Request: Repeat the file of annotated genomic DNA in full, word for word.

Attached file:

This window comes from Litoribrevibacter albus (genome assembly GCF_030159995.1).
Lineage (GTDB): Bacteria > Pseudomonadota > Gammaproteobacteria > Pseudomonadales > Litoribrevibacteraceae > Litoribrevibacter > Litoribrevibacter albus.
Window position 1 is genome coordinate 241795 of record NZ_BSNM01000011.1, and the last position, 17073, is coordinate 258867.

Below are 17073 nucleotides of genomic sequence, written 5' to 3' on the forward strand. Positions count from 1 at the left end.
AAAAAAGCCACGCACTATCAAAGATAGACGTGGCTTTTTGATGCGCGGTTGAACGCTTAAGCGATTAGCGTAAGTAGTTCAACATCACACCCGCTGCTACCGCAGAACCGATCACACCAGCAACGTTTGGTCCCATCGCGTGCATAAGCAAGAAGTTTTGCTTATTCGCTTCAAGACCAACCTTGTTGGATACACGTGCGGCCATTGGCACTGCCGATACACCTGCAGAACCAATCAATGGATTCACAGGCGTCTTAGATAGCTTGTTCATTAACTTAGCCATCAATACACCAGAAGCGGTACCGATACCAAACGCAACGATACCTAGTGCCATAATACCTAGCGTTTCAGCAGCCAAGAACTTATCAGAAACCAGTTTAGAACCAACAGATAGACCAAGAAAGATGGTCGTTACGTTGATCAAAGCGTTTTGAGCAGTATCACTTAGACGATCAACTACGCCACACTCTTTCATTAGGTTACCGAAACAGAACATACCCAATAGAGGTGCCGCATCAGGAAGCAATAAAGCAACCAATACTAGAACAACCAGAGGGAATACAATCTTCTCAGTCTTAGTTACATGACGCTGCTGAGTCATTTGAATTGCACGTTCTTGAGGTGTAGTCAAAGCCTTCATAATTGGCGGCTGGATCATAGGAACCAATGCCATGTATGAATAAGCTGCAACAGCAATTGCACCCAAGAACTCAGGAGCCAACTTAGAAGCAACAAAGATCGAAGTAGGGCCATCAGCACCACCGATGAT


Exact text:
This window comes from Litoribrevibacter albus (genome assembly GCF_030159995.1).
Lineage (GTDB): Bacteria > Pseudomonadota > Gammaproteobacteria > Pseudomonadales > Litoribrevibacteraceae > Litoribrevibacter > Litoribrevibacter albus.
Window position 1 is genome coordinate 241795 of record NZ_BSNM01000011.1, and the last position, 17073, is coordinate 258867.

Below are 17073 nucleotides of genomic sequence, written 5' to 3' on the forward strand. Positions count from 1 at the left end.
AAAAAAGCCACGCACTATCAAAGATAGACGTGGCTTTTTGATGCGCGGTTGAACGCTTAAGCGATTAGCGTAAGTAGTTCAACATCACACCCGCTGCTACCGCAGAACCGATCACACCAGCAACGTTTGGTCCCATCGCGTGCATAAGCAAGAAGTTTTGCTTATTCGCTTCAAGACCAACCTTGTTGGATACACGTGCGGCCATTGGCACTGCCGATACACCTGCAGAACCAATCAATGGATTCACAGGCGTCTTAGATAGCTTGTTCATTAACTTAGCCATCAATACACCAGAAGCGGTACCGATACCAAACGCAACGATACCTAGTGCCATAATACCTAGCGTTTCAGCAGCCAAGAACTTATCAGAAACCAGTTTAGAACCAACAGATAGACCAAGAAAGATGGTCGTTACGTTGATCAAAGCGTTTTGAGCAGTATCACTTAGACGATCAACTACGCCACACTCTTTCATTAGGTTACCGAAACAGAACATACCCAATAGAGGTGCCGCATCAGGAAGCAATAAAGCAACCAATACTAGAACAACCAGAGGGAATACAATCTTCTCAGTCTTAGTTACATGACGCTGCTGAGTCATTTGAATTGCACGTTCTTGAGGTGTAGTCAAAGCCTTCATAATTGGCGGCTGGATCATAGGAACCAATGCCATGTATGAATAAGCTGCAACAGCAATTGCACCCAAGAACTCAGGAGCCAACTTAGAAGCAACAAAGATCGAAGTAGGGCCATCAGCACCACCGATGAT